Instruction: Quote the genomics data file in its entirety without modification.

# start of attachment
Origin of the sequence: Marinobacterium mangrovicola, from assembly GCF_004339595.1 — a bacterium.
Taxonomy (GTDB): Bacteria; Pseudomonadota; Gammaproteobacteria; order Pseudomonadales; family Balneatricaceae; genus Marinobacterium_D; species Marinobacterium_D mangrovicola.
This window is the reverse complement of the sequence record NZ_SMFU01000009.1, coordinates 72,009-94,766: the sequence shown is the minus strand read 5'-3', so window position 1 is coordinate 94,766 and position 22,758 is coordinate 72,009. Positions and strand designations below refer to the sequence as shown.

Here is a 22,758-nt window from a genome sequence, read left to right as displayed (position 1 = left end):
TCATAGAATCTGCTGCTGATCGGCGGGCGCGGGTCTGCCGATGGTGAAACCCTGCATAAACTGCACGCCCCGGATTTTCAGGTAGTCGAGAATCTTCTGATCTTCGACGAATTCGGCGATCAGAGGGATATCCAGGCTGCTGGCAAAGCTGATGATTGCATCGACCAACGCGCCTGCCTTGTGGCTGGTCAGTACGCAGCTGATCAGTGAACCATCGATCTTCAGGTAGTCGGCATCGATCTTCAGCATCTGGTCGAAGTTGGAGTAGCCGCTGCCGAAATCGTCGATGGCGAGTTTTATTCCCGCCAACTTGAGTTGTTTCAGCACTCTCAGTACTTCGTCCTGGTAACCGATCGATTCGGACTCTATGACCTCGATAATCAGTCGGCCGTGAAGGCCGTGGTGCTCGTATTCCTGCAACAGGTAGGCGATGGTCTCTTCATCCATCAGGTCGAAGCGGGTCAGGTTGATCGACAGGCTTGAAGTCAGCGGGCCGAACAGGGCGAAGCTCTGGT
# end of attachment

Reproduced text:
Origin of the sequence: Marinobacterium mangrovicola, from assembly GCF_004339595.1 — a bacterium.
Taxonomy (GTDB): Bacteria; Pseudomonadota; Gammaproteobacteria; order Pseudomonadales; family Balneatricaceae; genus Marinobacterium_D; species Marinobacterium_D mangrovicola.
This window is the reverse complement of the sequence record NZ_SMFU01000009.1, coordinates 72,009-94,766: the sequence shown is the minus strand read 5'-3', so window position 1 is coordinate 94,766 and position 22,758 is coordinate 72,009. Positions and strand designations below refer to the sequence as shown.

Here is a 22,758-nt window from a genome sequence, read left to right as displayed (position 1 = left end):
TCATAGAATCTGCTGCTGATCGGCGGGCGCGGGTCTGCCGATGGTGAAACCCTGCATAAACTGCACGCCCCGGATTTTCAGGTAGTCGAGAATCTTCTGATCTTCGACGAATTCGGCGATCAGAGGGATATCCAGGCTGCTGGCAAAGCTGATGATTGCATCGACCAACGCGCCTGCCTTGTGGCTGGTCAGTACGCAGCTGATCAGTGAACCATCGATCTTCAGGTAGTCGGCATCGATCTTCAGCATCTGGTCGAAGTTGGAGTAGCCGCTGCCGAAATCGTCGATGGCGAGTTTTATTCCCGCCAACTTGAGTTGTTTCAGCACTCTCAGTACTTCGTCCTGGTAACCGATCGATTCGGACTCTATGACCTCGATAATCAGTCGGCCGTGAAGGCCGTGGTGCTCGTATTCCTGCAACAGGTAGGCGATGGTCTCTTCATCCATCAGGTCGAAGCGGGTCAGGTTGATCGACAGGCTTGAAGTCAGCGGGCCGAACAGGGCGAAGCTCTGGT